Lowcountry Local First’s ‘Love A Local’ community-wide art instillation shows up at Crosby’s on Folly Beach
By Lorne Chambers | Editor
On Valentine’s Day a mysterious Octopus sculpture suddenly appeared along the marshfront at Crosby Fish & Shrimp Co. What was it there for? What does the giant 3D brick “O” that it’s wrapped around mean?
The piece is part of a community-wide 10-part art installation entitled “Love a Local,” created by Lowcountry Local First (LLF), a Charleston-based local business advocacy group, as a way of celebrating its 10-year anniversary.
Without announcement and by cover of night, 10 “local ninjas” placed 10 letters all over the Lowcountry that together, spell “Love A Local.” The sculptures will be on display through the end of March.
“We wanted a highly visible way of showing our gratitude to the local business community. What better way to do that than utilize our fantastic local arts community to produce an installation that encourages interaction, appreciation and awareness? asks Jordan Amaker, director of marketing and communications for LLF. “We wanted the first two weeks to have an air of mystery and intrigue around the letters — ultimately creating a scavenger hunt effect to find all 10. We invite you to get out and try to find all of them!”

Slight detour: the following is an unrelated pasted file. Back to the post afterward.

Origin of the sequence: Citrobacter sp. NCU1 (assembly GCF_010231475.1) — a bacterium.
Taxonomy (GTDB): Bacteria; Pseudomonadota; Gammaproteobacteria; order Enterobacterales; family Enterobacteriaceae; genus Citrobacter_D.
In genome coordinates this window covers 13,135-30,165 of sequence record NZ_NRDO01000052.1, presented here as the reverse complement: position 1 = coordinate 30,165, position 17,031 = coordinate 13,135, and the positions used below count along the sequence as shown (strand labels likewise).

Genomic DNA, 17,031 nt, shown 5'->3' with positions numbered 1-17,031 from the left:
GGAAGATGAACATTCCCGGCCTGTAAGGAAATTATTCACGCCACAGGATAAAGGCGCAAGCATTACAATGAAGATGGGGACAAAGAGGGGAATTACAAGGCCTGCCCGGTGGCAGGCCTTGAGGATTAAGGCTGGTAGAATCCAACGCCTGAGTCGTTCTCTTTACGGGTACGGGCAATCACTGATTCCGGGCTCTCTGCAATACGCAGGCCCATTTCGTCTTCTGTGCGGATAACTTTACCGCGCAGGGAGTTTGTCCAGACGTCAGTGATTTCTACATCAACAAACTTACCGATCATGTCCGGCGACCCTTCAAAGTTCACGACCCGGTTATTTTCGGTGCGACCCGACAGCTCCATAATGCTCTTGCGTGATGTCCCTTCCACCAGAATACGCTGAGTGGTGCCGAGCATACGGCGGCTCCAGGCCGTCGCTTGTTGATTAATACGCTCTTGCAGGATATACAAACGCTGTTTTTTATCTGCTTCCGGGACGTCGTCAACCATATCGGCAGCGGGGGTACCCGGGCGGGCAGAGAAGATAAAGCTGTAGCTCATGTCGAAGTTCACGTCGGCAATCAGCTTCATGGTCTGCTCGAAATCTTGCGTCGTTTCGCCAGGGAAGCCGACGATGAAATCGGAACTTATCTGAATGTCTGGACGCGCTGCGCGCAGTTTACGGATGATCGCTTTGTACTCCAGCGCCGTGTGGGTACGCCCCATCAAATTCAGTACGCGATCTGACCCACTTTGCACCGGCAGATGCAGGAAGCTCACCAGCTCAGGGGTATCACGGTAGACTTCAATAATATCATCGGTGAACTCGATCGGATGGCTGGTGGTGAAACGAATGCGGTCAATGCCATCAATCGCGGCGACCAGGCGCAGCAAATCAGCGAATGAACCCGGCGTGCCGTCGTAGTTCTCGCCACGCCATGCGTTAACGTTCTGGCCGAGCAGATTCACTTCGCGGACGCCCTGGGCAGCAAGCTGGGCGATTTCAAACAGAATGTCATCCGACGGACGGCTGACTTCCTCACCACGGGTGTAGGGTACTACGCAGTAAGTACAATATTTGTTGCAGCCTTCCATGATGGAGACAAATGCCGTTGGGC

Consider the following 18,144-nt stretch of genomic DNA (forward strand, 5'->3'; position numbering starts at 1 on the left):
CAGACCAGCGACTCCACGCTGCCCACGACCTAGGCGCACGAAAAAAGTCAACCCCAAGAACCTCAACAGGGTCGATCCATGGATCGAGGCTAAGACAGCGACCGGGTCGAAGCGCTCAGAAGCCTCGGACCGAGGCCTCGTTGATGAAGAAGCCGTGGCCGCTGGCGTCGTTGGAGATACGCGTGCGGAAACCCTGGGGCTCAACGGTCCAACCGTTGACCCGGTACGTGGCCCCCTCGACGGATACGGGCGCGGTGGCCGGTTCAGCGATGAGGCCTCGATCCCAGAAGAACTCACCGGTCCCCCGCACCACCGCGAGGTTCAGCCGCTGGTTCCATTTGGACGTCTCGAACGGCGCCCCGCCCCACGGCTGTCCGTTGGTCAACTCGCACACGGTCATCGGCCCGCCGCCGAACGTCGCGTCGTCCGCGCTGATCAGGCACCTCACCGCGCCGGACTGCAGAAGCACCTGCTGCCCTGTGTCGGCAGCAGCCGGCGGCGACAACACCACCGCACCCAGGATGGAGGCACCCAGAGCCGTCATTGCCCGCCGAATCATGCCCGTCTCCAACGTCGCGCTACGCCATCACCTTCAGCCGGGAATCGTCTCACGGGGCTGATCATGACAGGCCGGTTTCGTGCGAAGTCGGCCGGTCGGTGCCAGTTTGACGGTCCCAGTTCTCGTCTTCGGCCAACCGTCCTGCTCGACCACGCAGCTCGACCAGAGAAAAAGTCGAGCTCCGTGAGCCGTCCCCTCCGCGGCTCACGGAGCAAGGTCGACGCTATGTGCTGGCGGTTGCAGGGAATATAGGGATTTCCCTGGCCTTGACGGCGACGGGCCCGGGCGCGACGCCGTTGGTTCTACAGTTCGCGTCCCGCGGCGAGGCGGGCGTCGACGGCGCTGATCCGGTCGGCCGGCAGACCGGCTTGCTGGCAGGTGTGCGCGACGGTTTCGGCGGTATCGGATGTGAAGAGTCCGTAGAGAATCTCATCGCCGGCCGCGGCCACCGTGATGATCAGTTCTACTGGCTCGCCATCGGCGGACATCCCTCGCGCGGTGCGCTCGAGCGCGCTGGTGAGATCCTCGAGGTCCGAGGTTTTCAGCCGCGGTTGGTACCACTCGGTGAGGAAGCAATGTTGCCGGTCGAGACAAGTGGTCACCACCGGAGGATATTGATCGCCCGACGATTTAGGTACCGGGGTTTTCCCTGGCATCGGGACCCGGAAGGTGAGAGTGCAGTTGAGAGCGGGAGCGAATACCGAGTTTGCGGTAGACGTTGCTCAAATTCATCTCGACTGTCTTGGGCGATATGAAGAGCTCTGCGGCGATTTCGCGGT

If you need a little guidance, as of this week, LLF released a map with all 10 letters and locations at www.lowcountrylocalfirst.org/ten. It also just announced a contest, running until March 31, anyone who tags a photo of a letter on Instagram with #LoveaLocal will be entered to win two free tickets to LLF’s 10th annual Chef’s Potluck on April 30 at Middleton Place.
The Folly Octopus is was done by local artists Jordan Fowler and Danielle Lewis. Fowler, who works at the College of Charleston sculpture studio, created most of the letters along with Lewis, , as well as one of the sculptures. Lewis is a senior at CofC studying studio art and biology and presently is featuring her work in the Hill gallery in the Cato Building at CofC.
“We chose to do the O. Several of the letters were already chosen and we thought it was just an interesting composition to work with,” says Fowler. “We are both primarily sculptors so our plan was something on top of or coming out of the letter.” They drew some abstract designs and realized what they had sketched kind of looked like an octopus wrapping around the letter O. Fowler had done a previous painting entitled “Cooper River Kraken,” which depicted a large octopus hanging off of the Ravanel bridge. “We wanted to bring it back to life on the letter and used the same blue and purple colors from the painting,” says Fowler, who hoped it would fulfill the mission Lowcountry Local First was pursuing by creating some mystery and force people to find out what it was all about.
“I’ve seen the letters on social media and I’m happy to see people talking about the mystery of it and spreading support for local businesses,” says Fowler. “My work personally consists of large public sculptures and I hope too that this adds interest in more of that kind of work around the Charleston area.”
For more information and a map of all the locations, visit www.lowcountrylocalfirst.org/ten/